For Bookings and Information:
USA
Michael Cherigo Talent
3039 N. Calvert St., Baltimore, Md. 21218
mcherigotalent@webtv.net
tel: 410.889.7530 fax: 410.243.5228
Europe
Concertburo Uli Fild
Pestalozzistraße 28 • D-42579 Heiligenhaus-Isenbügel
Tel +49-(0) 2054-8 65 17 • Fax +49-(0) 2054-8 64 22
E-Mail: Uli.Fild@t-online.de

FROM AROUND THE WORLD…..praise for the award-winning CD "Modinha"
Marc Copland/piano
Gary Peacock/bass
Bill Stewart/drums

Pirouet records are distributed in the USA by Qualiton, www.qualiton.com. They are available in stores, as well as online at Amazon.com, Barnes and Noble.com, Borders.com, I-Tunes, etc.

"Jazz the way it was meant to be…there is nothing comparable….these guys don't need a leader."/Boston Globe (USA)

CD Reviews

"Five starsThere is nothing comparable to the Marc Copland trio of 2007. What a wonder with such players: homogeneity, listening, participation, and interplay--the whole is more than merely the sum of its parts" --Piano News (Germany)

"At this moment, most assuredly one of the most inventive (trios) there is… the meeting is exceptional, the music miraculous… " --Jazzman (France)

"A beautiful record." --NY Times (USA)

"Look no further for the art of the trio, this is it." --Jazz Magazine (France)

"Perhaps no better current trio….not that Copland is a one-trick pony, but if you want a romantic lushness that is more poetic than rococo, there is no one better."--Sydney Morning Herald (Australia)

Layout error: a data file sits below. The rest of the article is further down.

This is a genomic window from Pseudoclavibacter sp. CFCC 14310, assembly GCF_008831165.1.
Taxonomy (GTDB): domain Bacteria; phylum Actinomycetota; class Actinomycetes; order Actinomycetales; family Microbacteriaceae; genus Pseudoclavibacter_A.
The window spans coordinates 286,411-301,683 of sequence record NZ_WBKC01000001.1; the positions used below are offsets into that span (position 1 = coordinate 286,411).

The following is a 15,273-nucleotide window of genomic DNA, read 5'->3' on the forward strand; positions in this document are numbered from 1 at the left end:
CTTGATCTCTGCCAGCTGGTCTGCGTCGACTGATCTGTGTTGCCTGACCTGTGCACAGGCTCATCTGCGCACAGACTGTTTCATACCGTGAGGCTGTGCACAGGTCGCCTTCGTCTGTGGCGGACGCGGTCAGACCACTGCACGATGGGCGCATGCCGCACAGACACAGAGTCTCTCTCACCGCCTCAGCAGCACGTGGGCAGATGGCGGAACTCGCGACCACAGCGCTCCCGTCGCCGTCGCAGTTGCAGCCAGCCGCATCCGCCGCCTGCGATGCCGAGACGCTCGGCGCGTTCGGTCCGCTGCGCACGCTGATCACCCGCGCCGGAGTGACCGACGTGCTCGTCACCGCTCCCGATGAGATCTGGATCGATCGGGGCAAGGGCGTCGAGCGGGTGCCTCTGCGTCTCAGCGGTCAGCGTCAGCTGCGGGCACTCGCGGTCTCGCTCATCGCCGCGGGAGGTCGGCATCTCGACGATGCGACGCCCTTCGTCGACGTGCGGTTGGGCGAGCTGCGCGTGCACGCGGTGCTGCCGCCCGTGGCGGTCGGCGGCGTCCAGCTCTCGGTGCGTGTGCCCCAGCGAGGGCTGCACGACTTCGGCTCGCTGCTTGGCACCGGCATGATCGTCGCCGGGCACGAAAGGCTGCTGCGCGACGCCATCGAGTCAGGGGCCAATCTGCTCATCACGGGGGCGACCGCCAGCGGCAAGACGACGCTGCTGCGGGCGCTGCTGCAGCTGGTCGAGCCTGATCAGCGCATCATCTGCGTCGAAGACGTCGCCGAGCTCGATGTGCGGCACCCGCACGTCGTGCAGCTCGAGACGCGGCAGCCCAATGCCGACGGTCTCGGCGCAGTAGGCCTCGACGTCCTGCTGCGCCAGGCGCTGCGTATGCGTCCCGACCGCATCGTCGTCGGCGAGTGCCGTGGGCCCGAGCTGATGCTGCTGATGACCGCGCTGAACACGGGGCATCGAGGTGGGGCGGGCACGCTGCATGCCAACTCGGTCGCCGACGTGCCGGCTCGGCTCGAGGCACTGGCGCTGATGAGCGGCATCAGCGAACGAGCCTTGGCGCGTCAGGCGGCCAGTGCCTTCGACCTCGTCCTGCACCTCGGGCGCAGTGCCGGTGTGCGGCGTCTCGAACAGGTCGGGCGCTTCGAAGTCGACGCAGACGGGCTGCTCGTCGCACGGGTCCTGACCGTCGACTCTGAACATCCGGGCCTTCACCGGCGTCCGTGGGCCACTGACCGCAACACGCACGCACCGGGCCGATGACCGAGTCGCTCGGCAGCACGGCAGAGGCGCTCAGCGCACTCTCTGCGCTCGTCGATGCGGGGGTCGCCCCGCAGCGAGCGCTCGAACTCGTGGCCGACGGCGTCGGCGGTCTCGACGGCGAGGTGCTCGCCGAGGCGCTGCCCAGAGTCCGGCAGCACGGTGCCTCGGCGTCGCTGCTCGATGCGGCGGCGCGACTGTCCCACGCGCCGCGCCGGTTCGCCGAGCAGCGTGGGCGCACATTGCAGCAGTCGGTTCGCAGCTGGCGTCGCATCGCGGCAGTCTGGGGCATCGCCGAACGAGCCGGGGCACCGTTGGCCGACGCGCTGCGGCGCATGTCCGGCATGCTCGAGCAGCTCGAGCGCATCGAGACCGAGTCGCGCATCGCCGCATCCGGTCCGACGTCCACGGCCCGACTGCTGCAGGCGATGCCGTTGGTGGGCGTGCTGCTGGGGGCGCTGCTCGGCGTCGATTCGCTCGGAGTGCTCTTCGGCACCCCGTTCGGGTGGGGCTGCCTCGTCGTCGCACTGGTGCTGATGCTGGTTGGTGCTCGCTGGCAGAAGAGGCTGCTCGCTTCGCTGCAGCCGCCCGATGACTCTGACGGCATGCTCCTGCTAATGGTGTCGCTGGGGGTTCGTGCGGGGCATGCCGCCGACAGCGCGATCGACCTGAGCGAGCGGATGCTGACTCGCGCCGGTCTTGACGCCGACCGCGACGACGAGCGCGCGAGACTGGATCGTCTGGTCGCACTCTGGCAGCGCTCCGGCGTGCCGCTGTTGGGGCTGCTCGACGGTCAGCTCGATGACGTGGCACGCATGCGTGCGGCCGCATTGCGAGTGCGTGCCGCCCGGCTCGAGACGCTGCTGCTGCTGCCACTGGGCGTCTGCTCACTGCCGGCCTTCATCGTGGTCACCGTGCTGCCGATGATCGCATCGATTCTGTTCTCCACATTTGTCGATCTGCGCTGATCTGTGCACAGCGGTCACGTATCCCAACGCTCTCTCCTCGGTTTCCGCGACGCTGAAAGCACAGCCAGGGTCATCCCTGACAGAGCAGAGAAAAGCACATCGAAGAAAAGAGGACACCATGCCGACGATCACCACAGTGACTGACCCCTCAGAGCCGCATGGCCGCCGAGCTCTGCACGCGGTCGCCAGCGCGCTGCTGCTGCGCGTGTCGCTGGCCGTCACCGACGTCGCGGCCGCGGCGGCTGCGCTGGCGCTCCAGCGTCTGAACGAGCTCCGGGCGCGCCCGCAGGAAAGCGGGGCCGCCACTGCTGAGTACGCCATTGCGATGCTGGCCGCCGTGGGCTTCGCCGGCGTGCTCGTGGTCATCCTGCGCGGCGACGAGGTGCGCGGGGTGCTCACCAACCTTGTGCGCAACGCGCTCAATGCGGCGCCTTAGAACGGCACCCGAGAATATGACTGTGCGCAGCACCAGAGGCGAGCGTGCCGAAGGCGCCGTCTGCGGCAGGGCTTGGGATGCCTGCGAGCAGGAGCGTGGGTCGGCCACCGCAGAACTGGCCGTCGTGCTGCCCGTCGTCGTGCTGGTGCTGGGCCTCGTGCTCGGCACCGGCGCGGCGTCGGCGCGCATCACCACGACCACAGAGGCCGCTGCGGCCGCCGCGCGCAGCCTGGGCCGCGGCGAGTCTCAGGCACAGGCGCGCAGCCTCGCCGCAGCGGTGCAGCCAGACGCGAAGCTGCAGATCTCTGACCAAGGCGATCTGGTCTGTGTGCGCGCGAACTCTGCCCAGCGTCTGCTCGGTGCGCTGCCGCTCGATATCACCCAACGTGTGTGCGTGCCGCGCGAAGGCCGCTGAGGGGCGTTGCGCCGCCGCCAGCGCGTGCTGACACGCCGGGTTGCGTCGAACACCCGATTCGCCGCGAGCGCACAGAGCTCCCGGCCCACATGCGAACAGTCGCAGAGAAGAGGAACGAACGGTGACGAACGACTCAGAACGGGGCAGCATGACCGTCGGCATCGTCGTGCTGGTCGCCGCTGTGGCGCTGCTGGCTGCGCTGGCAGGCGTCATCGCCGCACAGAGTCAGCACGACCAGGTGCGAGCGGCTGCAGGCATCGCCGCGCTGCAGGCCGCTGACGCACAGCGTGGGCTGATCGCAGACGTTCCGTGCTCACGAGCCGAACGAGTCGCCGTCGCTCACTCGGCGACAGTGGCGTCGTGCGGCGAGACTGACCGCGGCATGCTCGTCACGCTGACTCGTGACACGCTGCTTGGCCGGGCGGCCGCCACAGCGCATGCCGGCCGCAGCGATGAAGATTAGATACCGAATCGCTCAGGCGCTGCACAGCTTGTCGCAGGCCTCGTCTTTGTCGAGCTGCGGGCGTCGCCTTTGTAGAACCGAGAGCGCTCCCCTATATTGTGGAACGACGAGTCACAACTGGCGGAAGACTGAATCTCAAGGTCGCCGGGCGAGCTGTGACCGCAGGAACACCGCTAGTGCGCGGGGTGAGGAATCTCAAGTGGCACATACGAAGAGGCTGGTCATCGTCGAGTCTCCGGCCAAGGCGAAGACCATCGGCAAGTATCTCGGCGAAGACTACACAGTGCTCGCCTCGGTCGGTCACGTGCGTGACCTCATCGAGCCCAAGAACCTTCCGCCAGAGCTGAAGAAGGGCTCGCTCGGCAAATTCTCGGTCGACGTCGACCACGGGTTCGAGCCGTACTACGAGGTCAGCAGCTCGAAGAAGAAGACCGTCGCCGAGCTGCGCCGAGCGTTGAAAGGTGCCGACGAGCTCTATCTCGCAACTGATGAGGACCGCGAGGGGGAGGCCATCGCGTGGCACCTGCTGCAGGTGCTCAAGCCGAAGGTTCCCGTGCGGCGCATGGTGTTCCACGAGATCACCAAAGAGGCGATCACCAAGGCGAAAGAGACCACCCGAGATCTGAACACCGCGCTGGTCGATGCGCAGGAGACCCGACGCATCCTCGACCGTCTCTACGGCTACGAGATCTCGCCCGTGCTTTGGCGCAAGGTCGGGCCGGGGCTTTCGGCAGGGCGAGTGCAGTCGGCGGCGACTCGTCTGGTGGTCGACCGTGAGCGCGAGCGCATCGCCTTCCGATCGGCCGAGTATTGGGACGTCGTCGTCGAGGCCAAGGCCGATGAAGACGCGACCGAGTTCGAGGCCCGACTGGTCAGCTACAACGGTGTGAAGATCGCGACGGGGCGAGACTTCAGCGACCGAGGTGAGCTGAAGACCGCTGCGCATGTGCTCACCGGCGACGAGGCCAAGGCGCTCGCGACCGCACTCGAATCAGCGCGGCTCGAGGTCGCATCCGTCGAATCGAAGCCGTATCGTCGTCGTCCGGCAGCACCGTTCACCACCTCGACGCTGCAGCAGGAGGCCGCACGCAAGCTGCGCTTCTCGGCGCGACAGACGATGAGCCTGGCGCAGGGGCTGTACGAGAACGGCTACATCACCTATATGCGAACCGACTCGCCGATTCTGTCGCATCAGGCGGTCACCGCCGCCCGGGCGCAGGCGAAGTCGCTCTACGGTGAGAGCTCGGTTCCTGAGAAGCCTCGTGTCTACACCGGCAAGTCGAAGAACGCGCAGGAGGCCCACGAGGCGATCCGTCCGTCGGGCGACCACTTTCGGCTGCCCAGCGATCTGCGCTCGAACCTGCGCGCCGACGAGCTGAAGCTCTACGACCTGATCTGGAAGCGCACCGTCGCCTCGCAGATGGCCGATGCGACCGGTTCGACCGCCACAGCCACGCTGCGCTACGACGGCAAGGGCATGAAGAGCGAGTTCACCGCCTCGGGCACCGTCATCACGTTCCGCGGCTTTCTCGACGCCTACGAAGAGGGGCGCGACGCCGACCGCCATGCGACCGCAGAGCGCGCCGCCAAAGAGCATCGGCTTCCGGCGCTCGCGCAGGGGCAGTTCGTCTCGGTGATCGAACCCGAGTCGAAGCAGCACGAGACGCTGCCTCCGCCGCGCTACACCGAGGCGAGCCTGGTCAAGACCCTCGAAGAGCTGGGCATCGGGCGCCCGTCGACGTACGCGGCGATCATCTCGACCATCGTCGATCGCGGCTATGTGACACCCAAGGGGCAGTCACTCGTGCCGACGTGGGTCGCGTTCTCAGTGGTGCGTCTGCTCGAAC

"Best of 2006" --John Kelman, AllAboutJazz.com (USA)

Modinha is a CD of the year---this year or any other. Classic, modern, timeless, heartfelt, irreverent, enigmatic, intimate." --Jazz e Arredos (Portugal)

"CD of the year, #1 pianist of 2006.." --Tribuna da Imprensa (Brasil)

"Five Stars"--Jazz Zeitung (Germany)

"A producer’s dream; from the quality of playing, to the compositions, to the sound of the recording, this CD is a beauty."--JazzRadio247.com (USA)

"Jazz the way it was meant to be--improvised. makes one realize how ordinary, how formulaic, so much of the rest of today's music has become….these guys don't need a leader." --Boston Globe (USA)

"A classic...confirms Copland as one of the absolute current leaders in contemporary jazz trio…A quiet giant, an exuberant imagination, his playing has a character all its own…he seems to hold the keys to the least revealed secrets of contemporary jazz" --www.artistsandbands.org (Italy)

"At present, Marc Copland is a name of the first rank in jazz." --Codigojazz.com (Argentina)

Performance Reviews

Boston, Feb 2007 (Regatta Bar)

The Boston Globe "Transcendent…makes one realize how ordinary, how formulaic, so much of the rest of today's music has become….these guys don't need a leader."

An evening of jazz the way it was meant to be -- improvised

By Steve Greenlee/February 17, 2007

The spontaneous creation of music -- jazz, real jazz -- can be magical. Often what we hear in the jazz clubs is a tightly scheduled series of solos -- first the sax, then the piano, then the bass, then the drums -- bookended by the heads of standards that the band plays in order as prescribed by a set list. Yeah, there's jazz in there, sure, but you can hardly call that spontaneity.